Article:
Wednesday, 13 January 2016
Order of Business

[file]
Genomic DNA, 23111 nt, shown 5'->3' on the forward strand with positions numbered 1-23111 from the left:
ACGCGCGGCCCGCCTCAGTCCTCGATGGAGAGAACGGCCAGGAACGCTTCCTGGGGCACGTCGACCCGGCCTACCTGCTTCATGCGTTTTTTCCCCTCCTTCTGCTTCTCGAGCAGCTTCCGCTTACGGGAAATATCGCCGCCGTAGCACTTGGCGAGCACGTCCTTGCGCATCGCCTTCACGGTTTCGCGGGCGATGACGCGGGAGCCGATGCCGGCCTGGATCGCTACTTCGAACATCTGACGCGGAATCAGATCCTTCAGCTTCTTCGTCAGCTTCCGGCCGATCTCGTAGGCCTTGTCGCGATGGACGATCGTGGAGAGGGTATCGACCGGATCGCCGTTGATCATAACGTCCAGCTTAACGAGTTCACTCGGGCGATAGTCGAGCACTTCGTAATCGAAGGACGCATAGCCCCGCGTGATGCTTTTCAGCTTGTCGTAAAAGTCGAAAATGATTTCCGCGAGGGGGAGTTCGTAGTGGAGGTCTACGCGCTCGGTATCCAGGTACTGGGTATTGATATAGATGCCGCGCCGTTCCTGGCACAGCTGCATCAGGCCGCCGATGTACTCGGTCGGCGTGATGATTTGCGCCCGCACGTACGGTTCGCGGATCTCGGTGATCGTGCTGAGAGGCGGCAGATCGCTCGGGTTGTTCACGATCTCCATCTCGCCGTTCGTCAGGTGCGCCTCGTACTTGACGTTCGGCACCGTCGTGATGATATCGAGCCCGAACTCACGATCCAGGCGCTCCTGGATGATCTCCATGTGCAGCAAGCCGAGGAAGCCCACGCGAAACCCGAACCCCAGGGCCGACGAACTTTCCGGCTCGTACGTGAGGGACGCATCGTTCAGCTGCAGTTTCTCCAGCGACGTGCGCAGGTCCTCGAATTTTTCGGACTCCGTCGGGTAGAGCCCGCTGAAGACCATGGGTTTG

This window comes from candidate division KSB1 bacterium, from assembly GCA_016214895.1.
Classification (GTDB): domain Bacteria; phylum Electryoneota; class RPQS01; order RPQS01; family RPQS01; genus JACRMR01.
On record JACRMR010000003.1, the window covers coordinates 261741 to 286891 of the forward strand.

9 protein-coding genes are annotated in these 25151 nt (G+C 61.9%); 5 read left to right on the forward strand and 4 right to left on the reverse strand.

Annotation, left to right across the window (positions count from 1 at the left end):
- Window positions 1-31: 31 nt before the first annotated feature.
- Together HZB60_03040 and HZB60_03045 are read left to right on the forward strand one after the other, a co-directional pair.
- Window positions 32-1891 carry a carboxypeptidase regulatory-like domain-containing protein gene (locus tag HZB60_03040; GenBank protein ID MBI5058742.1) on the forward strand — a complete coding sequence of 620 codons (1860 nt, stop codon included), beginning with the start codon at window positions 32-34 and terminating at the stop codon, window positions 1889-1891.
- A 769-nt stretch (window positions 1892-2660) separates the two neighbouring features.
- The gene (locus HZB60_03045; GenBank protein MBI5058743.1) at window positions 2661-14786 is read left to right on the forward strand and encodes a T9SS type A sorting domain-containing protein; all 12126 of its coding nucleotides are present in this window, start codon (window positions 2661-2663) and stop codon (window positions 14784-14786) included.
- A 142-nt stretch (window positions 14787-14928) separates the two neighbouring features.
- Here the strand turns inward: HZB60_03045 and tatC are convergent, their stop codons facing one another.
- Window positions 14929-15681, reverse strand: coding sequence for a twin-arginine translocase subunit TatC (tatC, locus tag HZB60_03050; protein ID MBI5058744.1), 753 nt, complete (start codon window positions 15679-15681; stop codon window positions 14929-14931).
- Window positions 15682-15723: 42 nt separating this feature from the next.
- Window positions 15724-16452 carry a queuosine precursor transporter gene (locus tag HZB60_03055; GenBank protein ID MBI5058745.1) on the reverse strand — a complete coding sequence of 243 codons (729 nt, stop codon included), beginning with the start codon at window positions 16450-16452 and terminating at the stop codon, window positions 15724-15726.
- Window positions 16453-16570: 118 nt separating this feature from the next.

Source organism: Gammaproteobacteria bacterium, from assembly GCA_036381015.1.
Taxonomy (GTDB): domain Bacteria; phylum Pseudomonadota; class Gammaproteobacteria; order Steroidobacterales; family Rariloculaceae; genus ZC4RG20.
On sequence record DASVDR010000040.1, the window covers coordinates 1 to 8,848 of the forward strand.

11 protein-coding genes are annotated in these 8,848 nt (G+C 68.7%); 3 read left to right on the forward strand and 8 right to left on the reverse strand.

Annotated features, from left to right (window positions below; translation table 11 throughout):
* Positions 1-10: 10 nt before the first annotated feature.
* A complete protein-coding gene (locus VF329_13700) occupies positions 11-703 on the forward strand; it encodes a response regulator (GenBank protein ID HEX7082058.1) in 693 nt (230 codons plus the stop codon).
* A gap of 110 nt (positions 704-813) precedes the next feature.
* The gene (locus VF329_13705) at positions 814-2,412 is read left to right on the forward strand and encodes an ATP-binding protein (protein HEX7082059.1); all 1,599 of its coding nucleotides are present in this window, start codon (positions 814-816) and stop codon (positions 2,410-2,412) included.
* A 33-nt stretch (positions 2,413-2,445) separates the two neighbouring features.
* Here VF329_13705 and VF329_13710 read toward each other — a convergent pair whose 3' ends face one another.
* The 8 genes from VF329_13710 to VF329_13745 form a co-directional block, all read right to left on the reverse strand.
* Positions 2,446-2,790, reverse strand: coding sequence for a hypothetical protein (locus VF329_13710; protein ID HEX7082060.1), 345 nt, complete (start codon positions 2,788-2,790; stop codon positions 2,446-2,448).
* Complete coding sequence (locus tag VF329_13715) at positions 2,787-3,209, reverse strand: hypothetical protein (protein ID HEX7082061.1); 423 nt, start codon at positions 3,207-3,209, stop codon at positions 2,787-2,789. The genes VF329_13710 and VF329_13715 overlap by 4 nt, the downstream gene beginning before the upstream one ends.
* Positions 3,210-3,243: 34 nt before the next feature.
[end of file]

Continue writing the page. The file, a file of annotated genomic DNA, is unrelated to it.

The figure is as high as one in three for maths related courses such as computer science. There have been a number of questions asked about why this is happening. One is why do students make ill-informed choices. It is very late in the day to call for a debate, but if it was possible, it would be beneficial to have a debate with the Minister for Education and Skills on this issue. There are enormous costs to society, which have been identified in terms of the need for computer science, maths, construction and engineering graduates, but I am more concerned about the cost to individual students and their families. A number of students cited such reasons for not progressing as poor health, cost and the lack of accommodation.It is very sad to see students who find themselves, after just one year of an educational experience, effectively removed from the opportunity of pursuing a third level education. There needs to be a national consultation on why this is happening in which second level students and students in universities through the Union of Students in Ireland will be engaged. It is not enough for the HEA to simply produce a report; a lot more needs to be done. The debate and discussion needs to be extended to really discover what can be done to prevent this dropout rate which is very high by international standards.